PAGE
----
After six months of negotiations and warnings of impending economic doom, the White House and Congress have a deal to raise the debt ceiling. President Obama gets one thing he wanted--the debt limit will be increased by enough to last past the 2012 elections. Republicans get more of what they wanted--no tax increases, spending cuts bigger than the size of the debt limit increase. Now all they have to do is pass it and sign it before midnight tonight.
What's in the deal?
The Senate is likely to vote first on the plan because winning support for it there will be easier than in the House, the Associated Press' Andrew Taylor reports. (That vote would take place early Monday afternoon at the earliest, First Read says). To get it through the House, Boehner needs 216 votes, which will require winning over reluctant conservatives and some Democrats. And Minority Leader Nancy Pelosi will have to soothe angry liberals. Pelosi's office put out a lukewarm statement on the deal Sunday night, which, as The Washington Post's Chris Cillizza explains, is Pelosi's way of protecting herself and the liberals crucial to her success. "Pelosi wants to make a point here--that the White House can cut all the deals it want but that she and the Democratic House caucus won't immediately fall in line if it's not in their own political or policy interests to do so." Still, "Pelosi is a team player and won't urge her Democratic colleagues to rob President Obama of the deal he desperately wants/needs heading into 2012." What does that mean for voting on the plan? The Hill's Bob Cusack explains that Pelosi might "argue that the onus is on the House GOP leaders to get more yes votes because they are in the majority. ... Minimizing yes votes from Democrats would force the GOP to lean on its members to vote yes on what could be a politically toxic vote come November 2012."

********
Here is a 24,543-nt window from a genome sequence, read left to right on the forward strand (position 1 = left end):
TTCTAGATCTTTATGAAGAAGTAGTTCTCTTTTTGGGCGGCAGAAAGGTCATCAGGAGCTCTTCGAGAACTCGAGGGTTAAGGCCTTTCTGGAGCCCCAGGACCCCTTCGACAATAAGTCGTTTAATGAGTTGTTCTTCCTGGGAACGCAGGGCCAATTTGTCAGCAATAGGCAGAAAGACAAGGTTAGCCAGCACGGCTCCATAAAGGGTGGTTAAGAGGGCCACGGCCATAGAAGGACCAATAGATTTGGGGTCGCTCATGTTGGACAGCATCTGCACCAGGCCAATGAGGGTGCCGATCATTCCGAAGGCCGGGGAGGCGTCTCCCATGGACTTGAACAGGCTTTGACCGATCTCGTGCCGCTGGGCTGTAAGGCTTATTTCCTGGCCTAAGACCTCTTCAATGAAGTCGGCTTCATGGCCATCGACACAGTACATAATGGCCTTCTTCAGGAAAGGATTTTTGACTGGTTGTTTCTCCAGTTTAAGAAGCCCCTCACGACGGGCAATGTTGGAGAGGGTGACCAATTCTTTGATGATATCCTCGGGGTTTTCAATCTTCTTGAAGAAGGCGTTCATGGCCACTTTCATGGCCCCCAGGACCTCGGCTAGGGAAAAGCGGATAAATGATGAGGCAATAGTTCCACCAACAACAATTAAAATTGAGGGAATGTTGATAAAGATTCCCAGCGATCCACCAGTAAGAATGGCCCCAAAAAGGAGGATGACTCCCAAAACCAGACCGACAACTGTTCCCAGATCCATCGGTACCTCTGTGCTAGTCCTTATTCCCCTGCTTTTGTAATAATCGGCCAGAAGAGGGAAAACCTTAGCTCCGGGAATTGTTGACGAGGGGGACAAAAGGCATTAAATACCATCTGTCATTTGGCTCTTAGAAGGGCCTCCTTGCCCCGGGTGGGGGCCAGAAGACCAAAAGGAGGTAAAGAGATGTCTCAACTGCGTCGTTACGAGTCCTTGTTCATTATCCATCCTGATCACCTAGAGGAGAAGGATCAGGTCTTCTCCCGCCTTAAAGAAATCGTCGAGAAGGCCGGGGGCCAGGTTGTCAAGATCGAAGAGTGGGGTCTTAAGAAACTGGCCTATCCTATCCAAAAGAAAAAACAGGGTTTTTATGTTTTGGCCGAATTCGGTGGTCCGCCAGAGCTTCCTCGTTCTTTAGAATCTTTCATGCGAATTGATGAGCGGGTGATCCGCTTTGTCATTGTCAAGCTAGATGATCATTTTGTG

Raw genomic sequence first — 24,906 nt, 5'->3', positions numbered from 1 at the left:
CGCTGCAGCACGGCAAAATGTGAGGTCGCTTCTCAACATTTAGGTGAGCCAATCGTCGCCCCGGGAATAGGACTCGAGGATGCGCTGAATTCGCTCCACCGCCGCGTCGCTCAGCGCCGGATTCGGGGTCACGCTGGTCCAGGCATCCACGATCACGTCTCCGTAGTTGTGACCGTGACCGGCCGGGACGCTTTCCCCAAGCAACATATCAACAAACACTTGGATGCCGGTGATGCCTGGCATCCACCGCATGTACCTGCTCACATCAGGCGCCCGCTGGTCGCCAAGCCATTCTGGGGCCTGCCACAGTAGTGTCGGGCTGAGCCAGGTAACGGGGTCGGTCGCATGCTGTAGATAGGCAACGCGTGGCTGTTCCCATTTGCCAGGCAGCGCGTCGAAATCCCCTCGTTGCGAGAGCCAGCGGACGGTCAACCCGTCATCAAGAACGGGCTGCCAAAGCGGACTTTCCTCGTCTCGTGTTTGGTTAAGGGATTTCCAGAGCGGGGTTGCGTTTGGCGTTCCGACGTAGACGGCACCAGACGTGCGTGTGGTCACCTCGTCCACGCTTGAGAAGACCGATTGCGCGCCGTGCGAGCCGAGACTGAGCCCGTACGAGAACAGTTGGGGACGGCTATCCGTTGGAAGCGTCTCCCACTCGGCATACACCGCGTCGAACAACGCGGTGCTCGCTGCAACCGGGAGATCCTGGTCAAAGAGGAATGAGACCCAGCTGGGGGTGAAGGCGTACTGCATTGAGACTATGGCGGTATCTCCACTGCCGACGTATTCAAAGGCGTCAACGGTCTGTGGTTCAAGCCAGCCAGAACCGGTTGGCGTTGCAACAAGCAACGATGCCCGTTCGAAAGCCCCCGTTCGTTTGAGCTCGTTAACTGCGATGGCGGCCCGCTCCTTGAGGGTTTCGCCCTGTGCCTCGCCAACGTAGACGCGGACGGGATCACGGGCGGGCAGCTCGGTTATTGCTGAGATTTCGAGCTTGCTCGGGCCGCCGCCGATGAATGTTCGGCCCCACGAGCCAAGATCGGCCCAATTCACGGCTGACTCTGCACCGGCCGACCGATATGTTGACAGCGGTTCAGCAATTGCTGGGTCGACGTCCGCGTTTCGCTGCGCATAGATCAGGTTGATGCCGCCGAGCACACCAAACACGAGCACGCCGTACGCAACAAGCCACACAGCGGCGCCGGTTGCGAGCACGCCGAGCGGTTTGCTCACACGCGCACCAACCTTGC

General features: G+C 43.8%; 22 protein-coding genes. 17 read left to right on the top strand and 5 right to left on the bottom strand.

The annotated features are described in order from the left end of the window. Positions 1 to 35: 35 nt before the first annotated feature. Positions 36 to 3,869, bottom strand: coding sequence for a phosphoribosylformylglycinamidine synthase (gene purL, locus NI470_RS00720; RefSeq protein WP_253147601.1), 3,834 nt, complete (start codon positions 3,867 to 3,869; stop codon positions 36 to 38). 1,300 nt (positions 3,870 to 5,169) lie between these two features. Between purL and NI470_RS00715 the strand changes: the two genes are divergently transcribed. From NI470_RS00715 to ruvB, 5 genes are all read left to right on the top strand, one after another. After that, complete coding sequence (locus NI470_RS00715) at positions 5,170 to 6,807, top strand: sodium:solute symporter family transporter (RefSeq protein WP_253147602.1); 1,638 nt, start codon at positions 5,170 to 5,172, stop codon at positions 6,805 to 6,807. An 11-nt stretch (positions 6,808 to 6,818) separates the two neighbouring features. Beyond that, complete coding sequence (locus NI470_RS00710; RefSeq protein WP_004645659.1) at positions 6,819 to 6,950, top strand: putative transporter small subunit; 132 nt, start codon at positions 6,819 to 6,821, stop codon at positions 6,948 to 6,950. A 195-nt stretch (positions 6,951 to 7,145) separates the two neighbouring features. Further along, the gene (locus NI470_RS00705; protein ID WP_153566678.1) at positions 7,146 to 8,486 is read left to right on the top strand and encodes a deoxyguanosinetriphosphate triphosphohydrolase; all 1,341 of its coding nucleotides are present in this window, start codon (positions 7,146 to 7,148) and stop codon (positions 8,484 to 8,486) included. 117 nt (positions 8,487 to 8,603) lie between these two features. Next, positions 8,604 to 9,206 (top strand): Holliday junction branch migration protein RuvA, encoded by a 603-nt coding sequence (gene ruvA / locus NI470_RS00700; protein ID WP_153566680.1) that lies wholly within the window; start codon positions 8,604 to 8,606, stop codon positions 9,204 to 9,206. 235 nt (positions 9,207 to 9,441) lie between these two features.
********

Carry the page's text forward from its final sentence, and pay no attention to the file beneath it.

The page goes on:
[T]he pro-defense conservatives who cheered and cheered as Tea Party Republicans were awarded veto power over GOP decision-making have completely outfoxed themselves. They are now parties to a deal that targets the defense budget as the main hostage in future budget negotiations.
Likewise, Andrew Exum at the Center for a New American Security is exasperated that after a decade of ground wars in the Middle East, "Democrats and moderate Republicans have decided they would rather keep expensive entitlements than rebuild our military... And conservative Republicans claim to value the military and believe in more robust defense spending, but they refuse to raise taxes to pay for the advanced military capabilities they want." Defense analysts will be left to explain to lawmakers that "if they reduce their available resources, they will need to adjust the scale of their ambitions as well." Exum blames self-indulgent boomers for this situation:
The older generation continues to draw more from entitlement programs than they ever contributed and also refuses to raise taxes, meaning the burden for both perpetually doing more with less and paying for entitlement programs we ourselves will never enjoy falls to my generation and the one below me.
This article is from the archive of our partner The Wire.